Wednesday, 6 March 2013

Cornwall Council promoting Thai chicken and Polish bacon above Cornish produce

To return to my theme of yesterday...

You would think that Cornwall Council would see it as part of its job to promote Cornish businesses. We have some excellent food producers in Cornwall, but you wouldn't know that if you eat at the new Link Cafe in County Hall in Truro.

Today I have found out more about where the food comes from that fills the sandwiches and salads eaten by council staff, visitors and members. And it is pretty shocking reading.

The cafe is run by a company called Chartwells, which is a division of the multi-national conglomerate Compass. In turn, they stock a range of sandwiches, salads and other products produced under a label called Urban Eat. It turns out that this brand is owned by a company called Food Partners, and it is they who provided me with the information below.

I asked where the company gets its bacon from. In response, they told me:
"We purchase protein from UK based suppliers who source worldwide - including the UK.  Our pork is sourced from various European countries..."
Now, putting aside the whole issue of referring to pork as 'protein', I am concerned that it seems they don't have a constant source for their pork and bacon. Having a regular supplier is better for the farmer and better for the quality of food that reaches the consumer. Sourcing ingredients from across Europe seems to imply that they are forever searching for the cheapest product.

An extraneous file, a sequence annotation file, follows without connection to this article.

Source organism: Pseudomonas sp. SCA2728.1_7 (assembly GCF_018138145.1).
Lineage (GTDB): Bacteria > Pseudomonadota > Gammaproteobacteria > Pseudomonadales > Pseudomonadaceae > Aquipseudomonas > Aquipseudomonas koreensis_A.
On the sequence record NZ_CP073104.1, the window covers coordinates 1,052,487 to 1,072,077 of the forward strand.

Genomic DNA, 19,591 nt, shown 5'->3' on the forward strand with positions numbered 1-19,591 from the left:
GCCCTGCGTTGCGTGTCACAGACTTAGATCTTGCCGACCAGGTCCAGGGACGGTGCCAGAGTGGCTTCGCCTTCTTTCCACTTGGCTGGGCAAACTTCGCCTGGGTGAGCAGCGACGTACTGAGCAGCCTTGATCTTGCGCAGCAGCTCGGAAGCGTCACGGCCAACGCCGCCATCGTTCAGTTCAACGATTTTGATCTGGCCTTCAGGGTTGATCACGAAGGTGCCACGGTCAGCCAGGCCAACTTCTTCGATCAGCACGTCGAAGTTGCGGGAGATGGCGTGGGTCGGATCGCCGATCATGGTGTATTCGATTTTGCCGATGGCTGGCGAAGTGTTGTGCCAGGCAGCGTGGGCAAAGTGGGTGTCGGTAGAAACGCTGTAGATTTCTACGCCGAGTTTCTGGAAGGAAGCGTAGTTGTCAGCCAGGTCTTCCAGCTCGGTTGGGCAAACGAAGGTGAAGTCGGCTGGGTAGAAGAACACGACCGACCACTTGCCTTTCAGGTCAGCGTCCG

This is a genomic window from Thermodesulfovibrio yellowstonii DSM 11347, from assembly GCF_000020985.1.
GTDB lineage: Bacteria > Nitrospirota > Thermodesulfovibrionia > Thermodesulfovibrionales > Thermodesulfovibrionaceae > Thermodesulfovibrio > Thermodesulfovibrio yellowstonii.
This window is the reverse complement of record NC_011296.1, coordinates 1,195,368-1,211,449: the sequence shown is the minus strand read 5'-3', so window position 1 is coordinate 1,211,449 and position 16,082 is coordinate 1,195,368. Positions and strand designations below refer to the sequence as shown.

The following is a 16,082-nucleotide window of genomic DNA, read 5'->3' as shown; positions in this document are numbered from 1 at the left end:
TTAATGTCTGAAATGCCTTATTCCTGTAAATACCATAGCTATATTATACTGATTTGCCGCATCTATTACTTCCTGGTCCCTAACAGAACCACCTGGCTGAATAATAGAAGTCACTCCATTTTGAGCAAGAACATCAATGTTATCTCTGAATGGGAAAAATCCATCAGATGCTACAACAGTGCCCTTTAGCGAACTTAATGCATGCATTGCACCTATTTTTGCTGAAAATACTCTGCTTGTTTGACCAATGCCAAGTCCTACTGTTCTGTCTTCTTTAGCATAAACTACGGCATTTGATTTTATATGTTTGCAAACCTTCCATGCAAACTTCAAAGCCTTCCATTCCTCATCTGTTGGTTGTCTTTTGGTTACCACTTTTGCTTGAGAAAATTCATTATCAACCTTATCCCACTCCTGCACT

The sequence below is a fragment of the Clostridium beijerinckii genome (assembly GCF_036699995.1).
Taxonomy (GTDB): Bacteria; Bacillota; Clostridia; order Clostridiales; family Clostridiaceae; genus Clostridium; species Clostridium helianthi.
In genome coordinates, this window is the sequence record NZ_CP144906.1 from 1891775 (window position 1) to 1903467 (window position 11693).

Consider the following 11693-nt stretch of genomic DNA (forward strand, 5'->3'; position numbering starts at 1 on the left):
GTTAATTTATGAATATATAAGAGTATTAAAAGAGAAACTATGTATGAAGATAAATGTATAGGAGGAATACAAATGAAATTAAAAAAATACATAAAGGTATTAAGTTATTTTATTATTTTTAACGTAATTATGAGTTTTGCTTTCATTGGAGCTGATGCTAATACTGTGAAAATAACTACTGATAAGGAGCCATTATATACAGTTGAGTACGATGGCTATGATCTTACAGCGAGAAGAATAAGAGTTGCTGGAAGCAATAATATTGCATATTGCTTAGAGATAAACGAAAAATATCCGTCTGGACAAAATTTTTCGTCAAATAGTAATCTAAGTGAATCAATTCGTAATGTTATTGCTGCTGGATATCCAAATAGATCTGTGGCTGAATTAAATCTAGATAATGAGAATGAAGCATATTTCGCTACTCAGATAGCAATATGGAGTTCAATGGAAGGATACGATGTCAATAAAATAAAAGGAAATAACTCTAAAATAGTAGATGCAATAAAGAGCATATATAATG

And as for the chicken...
"...and our chicken either Thailand or Brazil."
Have they not discovered that we have poultry producers in Cornwall and across the UK? Apparently not because they are flying their chicken in from Brazil or Thailand to fill our sandwiches. That's patently ridiculous.

If I go to either of my local butchers in Launceston, they will tell me where each of the products they sell comes from. They can tell me the breed, the farmer's name and where it was slaughtered. The same is true for butchers up and down Cornwall. Most even have this information chalked up on boards in their shops - they are proud of sourcing locally.

I also asked whether Food Partners sourced their ingredients according to any recognised scheme such as free range or organic. I am told that unless it says it is free range then it isn't and unless it says pole and line caught tuna then it isn't.

They have also helpfully provided me with information about their working conditions. They company tells me that:
  • Employees are free to work with us if they chose,
  • Free to join trade unions,
  • Working conditions are hygienic and safe,
  • Wages are paid according to UK legislation,
  • Working hours are defined within the EU working directive and are not excessive,
  • We do not discriminate nor treat our employees in a manner that is in humane or offensive
  • We do not employ child labour
I suppose it is good to hear that our sandwiches and salads are not produced using slave labour - but is there actually anything in those seven points that is not a requirement of the law?

In short - Cornwall Council's new cafe - which I think should be showcasing the best of Cornish produce - is selling sandwiches and salads which are trucked down the motorway from Heathrow every day. Many of the raw ingredients for these products, which could be found within five miles of County Hall, have actually been flown 10,000 miles around the world.

It's high time that Cornwall Council thought again about this cafe.

1 comment:

DNP said...

I agree with your view that CC should be taking a lead in promoting Cornwall and Cornish produce. Was the cafe management put out to tender at the time?